Mayor Malcolm E. Nichols, 1926-1929, undated
Scope and Contents
Photographs and other images collected by the Boston Landmarks Commission for reference use and for publications as well as photographs taken by the Landmarks Commission documenting their work and city neighborhoods.
- From the Collection: Boston Landmarks Commission (Boston, Mass.) (Organization)
Biographical / Historical
"Bostonians wherever they live should get behind Boston."
The words of Malcolm E. Nichols, Boston's last Republican mayor, uttered in his 1929 annual address, sounded the message that still prevails today, and goes out to suburbia.
Nichols, as mayor, as a tax lawyer, and during service in both legislative branches on Beacon Hill, realized that Boston's vitality determined the economic lifeblood for the entire region. He fathered the Greater Boston proposal that would have federal census figures group the forty-one communities in this metropolitan area.
In his four years closing out the roaring twenties at Old City Hall Mayor Nichols concentrated on municipal services, building the physical plant and raising city worker salaries almost $3 million. He saw work start after ten years of discussion on the East Boston vehicular tunnel; built 197 new streets and two dozen new schools; started repair work to the Central Library foundations; and established the Boston Traffic Commission and Boston Port Authority.
Police authorized strength was increased. A seven-year wrangle which prevented the union label going on products of the municipal printing plant was resolved. Expansion got under way at the city's airport in East Boston. Charles River basin improvements began. Exchange Street (now New Congress) was widened. And in a move to combat downtown traffic congestion the Mayor proposed a $5 to $10 annual parking fee. He said that better than four out of every five cars parking on downtown streets were owned by nonresidents.
Mayor Nichols' administration culminated in a building boom resulting from the 1928 pyramidal building statute. This allowed more flexibility for skyscraper construction and tapering structures such as the United Shoe Machinery Building. Other major projects encouraged by the zoning relaxation were the Sears Roebuck Fenway building, the North Station-Boston Garden-hotel complex, the 75 Federal Street Tower, and the start of Boston University's Commonwealth Avenue campus.
The Nichols administration encouraged plans for the water supply system drawing from Western Massachusetts rivers. Nichols proposed an overpass at Commonwealth Avenue near Charlesgate three decades before it materialized. A supporter of better mass transit, he helped pilot the first car opening the Ashmont-Mattapan Square high-speed trolley line.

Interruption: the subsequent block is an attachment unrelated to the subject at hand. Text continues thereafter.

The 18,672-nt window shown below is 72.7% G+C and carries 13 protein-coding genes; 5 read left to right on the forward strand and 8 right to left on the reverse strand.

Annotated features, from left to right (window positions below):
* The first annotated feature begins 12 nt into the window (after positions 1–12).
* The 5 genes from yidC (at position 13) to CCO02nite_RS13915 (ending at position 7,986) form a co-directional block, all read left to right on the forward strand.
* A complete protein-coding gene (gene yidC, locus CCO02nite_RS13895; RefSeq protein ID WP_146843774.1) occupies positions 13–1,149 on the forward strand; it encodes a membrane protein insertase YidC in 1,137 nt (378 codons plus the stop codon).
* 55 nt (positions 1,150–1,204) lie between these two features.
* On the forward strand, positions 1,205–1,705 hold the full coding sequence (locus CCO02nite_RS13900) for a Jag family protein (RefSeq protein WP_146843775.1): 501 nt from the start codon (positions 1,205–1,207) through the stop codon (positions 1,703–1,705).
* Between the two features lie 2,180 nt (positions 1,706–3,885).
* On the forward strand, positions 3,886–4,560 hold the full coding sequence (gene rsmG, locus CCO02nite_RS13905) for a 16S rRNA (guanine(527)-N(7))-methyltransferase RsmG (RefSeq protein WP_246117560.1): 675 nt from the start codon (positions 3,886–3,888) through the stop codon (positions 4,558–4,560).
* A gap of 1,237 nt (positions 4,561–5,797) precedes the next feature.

One of two Maine natives to occupy the Boston mayor's chair, he was born in Portland on May 8, 1876. While attending Harvard College he worked at odd jobs and sold newspapers to pay expenses, and was graduated in 1899. Turning to elective service, he was in the City Council in 1905 and 1906; served three years as a state representative and six years as a state senator; became chairman of the legislative committee on taxation; and helped direct passage of the state income tax law in 1916.
He served briefly in 1919 on the Boston Schoolhouse Commission; then was named to the Transit Commission. He was named Collector of Internal Revenue by President Harding in 1921, and two years later was chosen president of the Boston Federal Business Association.
After several tries at the mayoralty the GOP member won an upset in the nonpartisan 1925 election over three Democrats. His first year as mayor saw a tax rate increase, followed by three consecutive cuts.
Unable to succeed himself by law, Nichols stood aside during the next four-year term of James Michael Curley. Trying again in 1933, he lost to Democrat Frederick W. Mansfield.
Old timers today recall a personal glimpse of "Mal" Nichols sporting his familiar derby hat, a trademark, and often displayed at Boston parades.
ln one little-known aspect he was a forerunner for consumerism. One of his early actions as mayor was the order to carry on the city's fight for telephone rate reductions.
Mr. Nichols died at age seventy-three on February 7, 1951, at his Centre Street home in Jamaica Plain, a little over twenty-one years after leaving Old City Hall.
Taken from "Boston's 45 Mayors from John Phillips to Kevin H. White," City Record, Boston, 1979.
From the Collection: 16.0 Cubic feet
Language of Materials
This is a reproduction.
Part of the City of Boston Archives Repository
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